Researchers have proposed an alternative solution that uses cascading frameworks. The high-level face correspondence estimation and low-level face hallucination are complementary and can be alternatively refined by getting guidance from each other. As shown in the figure below, the "common branch" produces hallucinations from low image resolution while the "high-frequency branch" super-resolved faces with additional high-frequency prior.
In order to resolve the problem of alignment in the low-resolution image, the technique described earlier in this article (using heat-maps) can be integrated with the cascading super-resolution as shown in the following figure:
Another approach is to “downsample” the images to create a parent dataset with a low resolution that matches the distribution of real ones. To achieve these first images from the dataset are selected and using neural networks they are "downsampled" into low-resolution images that match the real ones. Finally, the real images are then compared and progressively improved using the same neural network as shown in the following figure:
Following are the “downsampling” qualitative results for different architectures:
Face recognition has large scale applications in mobile devices as well as in mass surveillance. The face recognition problem is best handled when treating it as a “vanilla classification problem” where each identity from a training set forms a new class. Given a backbone network ϕ and input image i a low dimensional embedding is produced xi . When It is projected using a linear layer W and bias b and passed through softmax it can generate onehot(yi) where 1 is target identity and 0 is the rest of it as shown in the figure.
The above architecture suffices for a closed set of face recognition problem, however, it is proposed to use a more open set protocol where testing and training are disjoined. Recent research has shown that a softmax loss is referred to as cosine loss by actually normalizing the buffer features and the vectors moving along with the variations as shown in the following figure:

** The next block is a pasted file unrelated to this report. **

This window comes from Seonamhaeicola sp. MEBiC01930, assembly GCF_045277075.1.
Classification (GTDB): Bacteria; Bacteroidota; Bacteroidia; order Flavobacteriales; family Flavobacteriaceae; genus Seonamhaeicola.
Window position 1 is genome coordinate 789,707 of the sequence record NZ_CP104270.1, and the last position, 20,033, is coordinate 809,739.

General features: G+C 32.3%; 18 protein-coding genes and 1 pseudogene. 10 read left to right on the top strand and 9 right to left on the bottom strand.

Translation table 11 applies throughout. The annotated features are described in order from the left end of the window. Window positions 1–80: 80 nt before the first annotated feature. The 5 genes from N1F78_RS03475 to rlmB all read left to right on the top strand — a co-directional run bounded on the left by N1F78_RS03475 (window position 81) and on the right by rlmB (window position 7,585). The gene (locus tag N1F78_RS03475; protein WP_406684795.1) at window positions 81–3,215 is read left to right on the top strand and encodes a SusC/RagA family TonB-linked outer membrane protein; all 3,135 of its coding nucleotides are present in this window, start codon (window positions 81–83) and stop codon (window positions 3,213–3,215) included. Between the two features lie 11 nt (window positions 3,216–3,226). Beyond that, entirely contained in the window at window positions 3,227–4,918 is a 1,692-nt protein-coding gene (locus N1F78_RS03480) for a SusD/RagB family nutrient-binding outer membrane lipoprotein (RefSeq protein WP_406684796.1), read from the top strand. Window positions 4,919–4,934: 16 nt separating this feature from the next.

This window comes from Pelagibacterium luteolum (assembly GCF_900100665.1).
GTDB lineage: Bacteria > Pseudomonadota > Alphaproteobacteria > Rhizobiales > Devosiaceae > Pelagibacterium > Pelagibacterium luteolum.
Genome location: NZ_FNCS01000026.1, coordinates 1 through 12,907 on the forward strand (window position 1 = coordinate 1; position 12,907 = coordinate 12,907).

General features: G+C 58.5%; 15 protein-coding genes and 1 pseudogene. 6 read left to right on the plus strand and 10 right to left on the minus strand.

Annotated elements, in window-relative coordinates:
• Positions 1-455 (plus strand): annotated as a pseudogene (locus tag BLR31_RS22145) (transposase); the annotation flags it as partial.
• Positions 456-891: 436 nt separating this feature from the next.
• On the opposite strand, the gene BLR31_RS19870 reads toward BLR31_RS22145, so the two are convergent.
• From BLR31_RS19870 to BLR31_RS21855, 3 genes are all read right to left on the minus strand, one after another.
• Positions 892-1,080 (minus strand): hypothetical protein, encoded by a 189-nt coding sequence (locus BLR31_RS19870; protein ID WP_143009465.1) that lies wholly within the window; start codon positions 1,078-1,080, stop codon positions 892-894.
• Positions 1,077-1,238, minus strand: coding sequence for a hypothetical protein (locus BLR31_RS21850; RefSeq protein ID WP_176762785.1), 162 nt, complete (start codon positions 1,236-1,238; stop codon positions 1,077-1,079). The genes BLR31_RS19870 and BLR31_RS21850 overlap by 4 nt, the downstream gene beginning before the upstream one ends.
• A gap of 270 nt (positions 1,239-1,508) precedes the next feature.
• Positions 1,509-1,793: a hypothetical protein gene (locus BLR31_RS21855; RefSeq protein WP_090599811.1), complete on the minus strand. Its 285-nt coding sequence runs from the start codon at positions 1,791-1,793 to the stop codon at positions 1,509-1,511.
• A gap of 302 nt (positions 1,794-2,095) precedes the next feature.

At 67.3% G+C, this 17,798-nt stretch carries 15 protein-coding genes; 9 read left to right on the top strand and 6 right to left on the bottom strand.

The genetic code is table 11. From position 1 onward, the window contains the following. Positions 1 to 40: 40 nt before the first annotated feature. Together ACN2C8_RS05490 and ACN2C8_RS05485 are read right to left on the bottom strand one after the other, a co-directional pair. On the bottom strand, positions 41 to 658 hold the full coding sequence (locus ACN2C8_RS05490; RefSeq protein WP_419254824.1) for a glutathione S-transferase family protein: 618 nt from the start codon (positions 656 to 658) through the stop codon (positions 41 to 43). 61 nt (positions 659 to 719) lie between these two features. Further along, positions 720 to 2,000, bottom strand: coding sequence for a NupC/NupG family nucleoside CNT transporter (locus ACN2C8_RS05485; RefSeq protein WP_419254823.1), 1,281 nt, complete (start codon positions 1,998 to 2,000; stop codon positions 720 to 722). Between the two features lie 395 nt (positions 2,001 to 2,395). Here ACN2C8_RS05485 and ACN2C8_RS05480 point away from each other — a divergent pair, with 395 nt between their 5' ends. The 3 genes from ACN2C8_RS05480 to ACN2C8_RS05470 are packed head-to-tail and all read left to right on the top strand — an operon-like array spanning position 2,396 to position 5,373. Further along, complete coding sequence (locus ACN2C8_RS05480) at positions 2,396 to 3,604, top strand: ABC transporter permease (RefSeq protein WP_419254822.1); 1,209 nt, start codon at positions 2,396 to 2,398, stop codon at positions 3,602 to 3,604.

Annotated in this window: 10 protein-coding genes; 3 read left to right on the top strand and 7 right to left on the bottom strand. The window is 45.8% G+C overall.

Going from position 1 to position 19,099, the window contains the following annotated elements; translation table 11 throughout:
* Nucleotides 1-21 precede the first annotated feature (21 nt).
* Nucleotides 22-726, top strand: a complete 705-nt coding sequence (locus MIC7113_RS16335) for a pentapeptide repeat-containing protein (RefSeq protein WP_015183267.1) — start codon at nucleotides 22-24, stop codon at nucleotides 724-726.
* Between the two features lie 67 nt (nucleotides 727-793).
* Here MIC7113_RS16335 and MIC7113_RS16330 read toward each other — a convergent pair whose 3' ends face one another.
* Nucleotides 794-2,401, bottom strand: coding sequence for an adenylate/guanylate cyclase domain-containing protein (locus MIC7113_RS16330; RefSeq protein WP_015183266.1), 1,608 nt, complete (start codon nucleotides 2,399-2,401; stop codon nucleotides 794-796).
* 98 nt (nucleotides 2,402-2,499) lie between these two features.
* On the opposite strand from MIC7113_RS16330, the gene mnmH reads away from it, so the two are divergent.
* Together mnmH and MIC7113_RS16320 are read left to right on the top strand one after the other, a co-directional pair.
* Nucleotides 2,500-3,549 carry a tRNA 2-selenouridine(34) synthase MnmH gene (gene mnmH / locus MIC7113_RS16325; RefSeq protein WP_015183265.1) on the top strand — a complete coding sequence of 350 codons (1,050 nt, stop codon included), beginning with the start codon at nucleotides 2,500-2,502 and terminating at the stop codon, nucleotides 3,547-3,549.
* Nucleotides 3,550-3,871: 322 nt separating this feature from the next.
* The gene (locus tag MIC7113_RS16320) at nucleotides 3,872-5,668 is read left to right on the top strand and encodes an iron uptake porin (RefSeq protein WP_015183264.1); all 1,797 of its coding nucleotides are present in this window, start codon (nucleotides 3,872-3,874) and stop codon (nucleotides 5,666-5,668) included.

In the above figure, S is the scaling factor used to ensure convergence.
A better approach is the introduction of “ARCFACE” which uses the arccosine function to calculate the angle between the current feature and the target weight as shown in the following figure:
Summing up, the latest research has shown a pre-trained face alignment network (FAN) to use with face recognition. The method integrates features from FAN and faces recognition network (FRN) as shown in the following figure:
The problem here arises is high GPU usage. The following section addresses this problem.
“Binarization” is preferred over other forms of quantization because it makes a classifier algorithm more efficient. The increased efficiency is due to higher compression rates, use of CPU instead of GPU, and 200 times more speed when run on a field-programmable gate array (FPGA)
The research in the field of facial recognition is still in progress. The latest research methods have provided significant directions and pathways to implement it on a large scale.